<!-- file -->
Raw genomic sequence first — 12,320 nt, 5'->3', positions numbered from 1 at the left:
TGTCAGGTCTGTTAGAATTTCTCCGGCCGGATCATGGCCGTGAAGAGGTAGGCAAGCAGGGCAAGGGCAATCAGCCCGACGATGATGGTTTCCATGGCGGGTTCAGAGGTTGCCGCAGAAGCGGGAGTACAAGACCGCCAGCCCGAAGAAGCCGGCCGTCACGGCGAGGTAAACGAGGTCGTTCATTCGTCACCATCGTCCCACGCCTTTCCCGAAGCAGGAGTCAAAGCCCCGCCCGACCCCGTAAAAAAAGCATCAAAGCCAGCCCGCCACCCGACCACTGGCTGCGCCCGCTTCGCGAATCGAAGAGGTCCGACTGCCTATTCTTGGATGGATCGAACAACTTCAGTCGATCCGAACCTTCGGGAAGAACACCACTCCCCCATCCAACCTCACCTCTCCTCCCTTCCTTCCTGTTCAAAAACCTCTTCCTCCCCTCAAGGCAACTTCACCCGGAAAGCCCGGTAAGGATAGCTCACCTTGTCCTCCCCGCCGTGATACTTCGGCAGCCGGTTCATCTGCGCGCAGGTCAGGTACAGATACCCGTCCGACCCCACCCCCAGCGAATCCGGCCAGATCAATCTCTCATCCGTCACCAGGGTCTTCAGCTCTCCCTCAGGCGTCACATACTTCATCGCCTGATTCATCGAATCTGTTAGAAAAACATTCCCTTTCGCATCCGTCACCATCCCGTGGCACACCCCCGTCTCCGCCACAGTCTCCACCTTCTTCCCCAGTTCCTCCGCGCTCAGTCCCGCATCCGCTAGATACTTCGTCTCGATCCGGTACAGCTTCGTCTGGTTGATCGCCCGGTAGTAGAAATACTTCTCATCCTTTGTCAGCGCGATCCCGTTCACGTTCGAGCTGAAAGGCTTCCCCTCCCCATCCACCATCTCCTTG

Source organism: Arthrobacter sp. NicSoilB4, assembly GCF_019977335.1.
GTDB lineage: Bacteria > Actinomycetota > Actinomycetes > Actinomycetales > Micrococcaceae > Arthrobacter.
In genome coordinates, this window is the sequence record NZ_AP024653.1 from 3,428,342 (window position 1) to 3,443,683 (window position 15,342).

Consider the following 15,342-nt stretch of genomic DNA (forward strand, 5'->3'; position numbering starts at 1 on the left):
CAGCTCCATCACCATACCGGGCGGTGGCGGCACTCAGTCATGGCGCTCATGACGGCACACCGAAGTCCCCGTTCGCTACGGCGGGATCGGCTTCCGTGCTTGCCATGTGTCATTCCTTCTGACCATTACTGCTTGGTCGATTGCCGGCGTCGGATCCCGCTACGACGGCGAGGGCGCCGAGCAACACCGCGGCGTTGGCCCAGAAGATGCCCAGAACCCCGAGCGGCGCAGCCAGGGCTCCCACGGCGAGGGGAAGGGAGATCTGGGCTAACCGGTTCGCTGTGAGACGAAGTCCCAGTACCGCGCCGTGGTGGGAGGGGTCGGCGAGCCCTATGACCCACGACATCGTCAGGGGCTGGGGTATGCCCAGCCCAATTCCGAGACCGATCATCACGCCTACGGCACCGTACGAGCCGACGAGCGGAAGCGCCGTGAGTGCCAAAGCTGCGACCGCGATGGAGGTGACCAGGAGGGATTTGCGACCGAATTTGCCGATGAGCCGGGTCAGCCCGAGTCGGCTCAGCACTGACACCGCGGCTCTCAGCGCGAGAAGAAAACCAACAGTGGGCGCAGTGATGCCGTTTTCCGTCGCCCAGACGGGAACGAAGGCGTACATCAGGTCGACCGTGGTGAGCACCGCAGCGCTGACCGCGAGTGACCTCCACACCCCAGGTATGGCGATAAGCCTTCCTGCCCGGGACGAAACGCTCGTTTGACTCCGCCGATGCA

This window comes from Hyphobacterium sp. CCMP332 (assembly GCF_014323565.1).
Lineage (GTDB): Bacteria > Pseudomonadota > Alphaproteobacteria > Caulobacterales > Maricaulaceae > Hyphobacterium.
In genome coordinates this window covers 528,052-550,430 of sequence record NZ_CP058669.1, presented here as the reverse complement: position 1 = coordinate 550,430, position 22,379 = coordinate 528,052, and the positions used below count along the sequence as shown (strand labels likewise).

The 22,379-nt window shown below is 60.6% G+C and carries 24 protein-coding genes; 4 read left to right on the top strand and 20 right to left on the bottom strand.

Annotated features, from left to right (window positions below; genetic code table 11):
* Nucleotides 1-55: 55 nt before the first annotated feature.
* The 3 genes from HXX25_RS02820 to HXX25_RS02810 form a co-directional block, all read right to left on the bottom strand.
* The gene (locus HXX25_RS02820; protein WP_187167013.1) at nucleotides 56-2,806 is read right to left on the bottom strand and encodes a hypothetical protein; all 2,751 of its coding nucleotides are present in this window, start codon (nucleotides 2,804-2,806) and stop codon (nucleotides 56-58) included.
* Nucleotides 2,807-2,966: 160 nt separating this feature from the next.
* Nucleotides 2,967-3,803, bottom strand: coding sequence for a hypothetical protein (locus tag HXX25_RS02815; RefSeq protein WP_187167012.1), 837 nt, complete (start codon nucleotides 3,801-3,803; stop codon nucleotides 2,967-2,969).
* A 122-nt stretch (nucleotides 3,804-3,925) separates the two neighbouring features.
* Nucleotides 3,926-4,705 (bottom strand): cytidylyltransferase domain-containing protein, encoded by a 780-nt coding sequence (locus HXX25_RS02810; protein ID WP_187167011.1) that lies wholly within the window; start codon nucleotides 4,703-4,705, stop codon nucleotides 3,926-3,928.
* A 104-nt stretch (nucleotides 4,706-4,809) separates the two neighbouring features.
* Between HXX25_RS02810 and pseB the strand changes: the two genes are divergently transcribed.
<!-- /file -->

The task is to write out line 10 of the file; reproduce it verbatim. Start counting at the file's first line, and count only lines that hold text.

In genome coordinates this window covers 528,052-550,430 of sequence record NZ_CP058669.1, presented here as the reverse complement: position 1 = coordinate 550,430, position 22,379 = coordinate 528,052, and the positions used below count along the sequence as shown (strand labels likewise).